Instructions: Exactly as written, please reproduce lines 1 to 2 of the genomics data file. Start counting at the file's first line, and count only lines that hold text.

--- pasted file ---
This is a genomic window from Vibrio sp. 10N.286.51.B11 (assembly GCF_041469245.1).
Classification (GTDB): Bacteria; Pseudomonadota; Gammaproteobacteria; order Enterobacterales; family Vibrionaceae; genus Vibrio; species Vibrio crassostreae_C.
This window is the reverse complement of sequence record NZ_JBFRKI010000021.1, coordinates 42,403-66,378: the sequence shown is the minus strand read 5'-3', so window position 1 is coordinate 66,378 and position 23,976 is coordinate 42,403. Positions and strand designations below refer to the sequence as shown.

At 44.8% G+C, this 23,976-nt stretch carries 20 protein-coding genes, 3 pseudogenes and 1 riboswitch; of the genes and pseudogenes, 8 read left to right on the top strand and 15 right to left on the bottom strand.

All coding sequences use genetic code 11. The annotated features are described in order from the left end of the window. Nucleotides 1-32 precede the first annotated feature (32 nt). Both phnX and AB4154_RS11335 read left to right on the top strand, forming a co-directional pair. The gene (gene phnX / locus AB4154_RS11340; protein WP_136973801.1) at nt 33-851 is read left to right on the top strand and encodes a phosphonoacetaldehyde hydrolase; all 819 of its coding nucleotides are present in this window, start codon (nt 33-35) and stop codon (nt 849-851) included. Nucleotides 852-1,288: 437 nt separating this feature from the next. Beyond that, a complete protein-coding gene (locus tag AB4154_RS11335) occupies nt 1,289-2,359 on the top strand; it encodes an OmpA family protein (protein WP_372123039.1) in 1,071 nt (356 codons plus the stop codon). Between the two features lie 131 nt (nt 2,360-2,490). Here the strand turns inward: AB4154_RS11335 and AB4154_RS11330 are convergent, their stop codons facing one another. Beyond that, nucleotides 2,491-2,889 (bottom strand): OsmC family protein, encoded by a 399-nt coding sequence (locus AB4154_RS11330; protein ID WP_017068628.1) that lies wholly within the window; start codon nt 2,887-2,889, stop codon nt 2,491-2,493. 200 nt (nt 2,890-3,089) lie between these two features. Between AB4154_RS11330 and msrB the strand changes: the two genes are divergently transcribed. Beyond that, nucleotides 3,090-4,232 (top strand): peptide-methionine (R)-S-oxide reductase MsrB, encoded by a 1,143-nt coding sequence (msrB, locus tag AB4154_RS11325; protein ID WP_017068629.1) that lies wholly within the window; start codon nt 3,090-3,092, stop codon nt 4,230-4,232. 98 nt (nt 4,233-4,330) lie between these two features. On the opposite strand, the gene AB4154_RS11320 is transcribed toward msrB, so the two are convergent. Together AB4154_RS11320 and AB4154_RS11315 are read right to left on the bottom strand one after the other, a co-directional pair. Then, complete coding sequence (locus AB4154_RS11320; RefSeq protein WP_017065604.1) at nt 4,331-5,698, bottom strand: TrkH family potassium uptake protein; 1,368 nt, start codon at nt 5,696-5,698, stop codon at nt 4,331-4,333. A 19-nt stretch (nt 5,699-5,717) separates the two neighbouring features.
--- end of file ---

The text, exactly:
This is a genomic window from Vibrio sp. 10N.286.51.B11 (assembly GCF_041469245.1).
Classification (GTDB): Bacteria; Pseudomonadota; Gammaproteobacteria; order Enterobacterales; family Vibrionaceae; genus Vibrio; species Vibrio crassostreae_C.